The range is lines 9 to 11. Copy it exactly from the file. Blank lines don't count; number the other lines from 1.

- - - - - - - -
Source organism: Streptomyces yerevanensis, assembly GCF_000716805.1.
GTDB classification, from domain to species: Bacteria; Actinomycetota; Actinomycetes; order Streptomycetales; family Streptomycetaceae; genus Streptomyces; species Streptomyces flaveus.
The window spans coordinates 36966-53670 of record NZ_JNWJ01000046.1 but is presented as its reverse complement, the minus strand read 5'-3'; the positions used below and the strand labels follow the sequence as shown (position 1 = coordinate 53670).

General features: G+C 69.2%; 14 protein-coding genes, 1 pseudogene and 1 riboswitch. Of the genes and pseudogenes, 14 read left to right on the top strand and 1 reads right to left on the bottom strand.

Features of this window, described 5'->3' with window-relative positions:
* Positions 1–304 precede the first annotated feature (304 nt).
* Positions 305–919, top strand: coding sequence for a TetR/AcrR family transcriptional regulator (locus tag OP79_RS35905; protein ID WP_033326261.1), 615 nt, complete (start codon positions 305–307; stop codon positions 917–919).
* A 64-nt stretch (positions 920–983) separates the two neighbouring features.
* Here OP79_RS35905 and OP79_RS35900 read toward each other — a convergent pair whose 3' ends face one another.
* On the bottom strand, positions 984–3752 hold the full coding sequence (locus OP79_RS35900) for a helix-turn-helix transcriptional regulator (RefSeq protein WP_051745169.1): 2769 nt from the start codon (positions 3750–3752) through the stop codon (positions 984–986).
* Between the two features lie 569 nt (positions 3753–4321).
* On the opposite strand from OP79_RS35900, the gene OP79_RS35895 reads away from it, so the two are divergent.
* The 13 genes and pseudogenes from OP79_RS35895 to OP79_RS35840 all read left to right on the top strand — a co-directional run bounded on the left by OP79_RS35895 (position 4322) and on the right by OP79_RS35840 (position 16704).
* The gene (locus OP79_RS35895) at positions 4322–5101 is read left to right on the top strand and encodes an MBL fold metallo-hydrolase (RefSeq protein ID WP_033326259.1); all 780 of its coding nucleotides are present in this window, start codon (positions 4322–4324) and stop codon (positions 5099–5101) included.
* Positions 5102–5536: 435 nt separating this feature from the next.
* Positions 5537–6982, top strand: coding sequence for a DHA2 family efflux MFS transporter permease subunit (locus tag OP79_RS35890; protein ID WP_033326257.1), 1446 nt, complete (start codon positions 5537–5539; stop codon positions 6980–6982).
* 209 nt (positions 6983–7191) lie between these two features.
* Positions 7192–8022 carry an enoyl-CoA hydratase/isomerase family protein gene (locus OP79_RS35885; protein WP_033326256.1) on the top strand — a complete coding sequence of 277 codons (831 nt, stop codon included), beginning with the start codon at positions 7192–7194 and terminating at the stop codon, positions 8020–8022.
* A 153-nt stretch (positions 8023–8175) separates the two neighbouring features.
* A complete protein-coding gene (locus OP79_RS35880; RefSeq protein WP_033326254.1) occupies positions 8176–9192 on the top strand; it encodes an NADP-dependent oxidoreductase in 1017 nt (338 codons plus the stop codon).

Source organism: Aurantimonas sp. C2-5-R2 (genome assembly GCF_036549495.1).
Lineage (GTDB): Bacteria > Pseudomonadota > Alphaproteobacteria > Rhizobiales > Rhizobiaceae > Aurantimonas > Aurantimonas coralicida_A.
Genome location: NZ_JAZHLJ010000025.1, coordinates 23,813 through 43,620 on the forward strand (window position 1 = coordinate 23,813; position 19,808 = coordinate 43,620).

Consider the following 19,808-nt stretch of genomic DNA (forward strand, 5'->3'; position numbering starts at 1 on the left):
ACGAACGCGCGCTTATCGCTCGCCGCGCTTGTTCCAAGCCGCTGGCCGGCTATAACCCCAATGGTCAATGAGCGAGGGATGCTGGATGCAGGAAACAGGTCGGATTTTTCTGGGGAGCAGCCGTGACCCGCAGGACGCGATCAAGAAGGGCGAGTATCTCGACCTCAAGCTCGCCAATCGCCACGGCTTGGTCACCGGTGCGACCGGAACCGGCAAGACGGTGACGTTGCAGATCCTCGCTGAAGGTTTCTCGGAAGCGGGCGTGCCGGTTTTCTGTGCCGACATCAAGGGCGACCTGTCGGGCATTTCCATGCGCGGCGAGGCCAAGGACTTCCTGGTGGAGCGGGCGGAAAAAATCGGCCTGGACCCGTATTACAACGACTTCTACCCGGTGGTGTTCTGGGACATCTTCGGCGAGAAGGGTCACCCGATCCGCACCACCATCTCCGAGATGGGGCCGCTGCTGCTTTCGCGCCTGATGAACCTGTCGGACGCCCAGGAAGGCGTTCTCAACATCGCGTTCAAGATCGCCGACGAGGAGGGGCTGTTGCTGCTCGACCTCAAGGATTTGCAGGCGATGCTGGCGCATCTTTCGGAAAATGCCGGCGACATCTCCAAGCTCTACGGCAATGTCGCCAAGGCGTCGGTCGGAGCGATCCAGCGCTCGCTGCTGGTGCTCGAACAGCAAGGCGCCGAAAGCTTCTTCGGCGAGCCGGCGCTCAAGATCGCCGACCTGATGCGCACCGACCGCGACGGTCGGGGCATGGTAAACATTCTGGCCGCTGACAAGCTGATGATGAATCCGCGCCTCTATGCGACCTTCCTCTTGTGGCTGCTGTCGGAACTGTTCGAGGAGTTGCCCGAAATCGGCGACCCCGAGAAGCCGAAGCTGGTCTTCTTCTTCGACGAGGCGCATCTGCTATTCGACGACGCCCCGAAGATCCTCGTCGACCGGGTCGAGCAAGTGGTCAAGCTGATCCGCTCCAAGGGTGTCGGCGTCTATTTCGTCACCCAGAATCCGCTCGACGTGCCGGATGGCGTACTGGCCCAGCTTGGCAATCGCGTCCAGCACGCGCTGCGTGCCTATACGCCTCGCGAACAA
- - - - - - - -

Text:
* Here OP79_RS35905 and OP79_RS35900 read toward each other — a convergent pair whose 3' ends face one another.
* On the bottom strand, positions 984–3752 hold the full coding sequence (locus OP79_RS35900) for a helix-turn-helix transcriptional regulator (RefSeq protein WP_051745169.1): 2769 nt from the start codon (positions 3750–3752) through the stop codon (positions 984–986).
* Between the two features lie 569 nt (positions 3753–4321).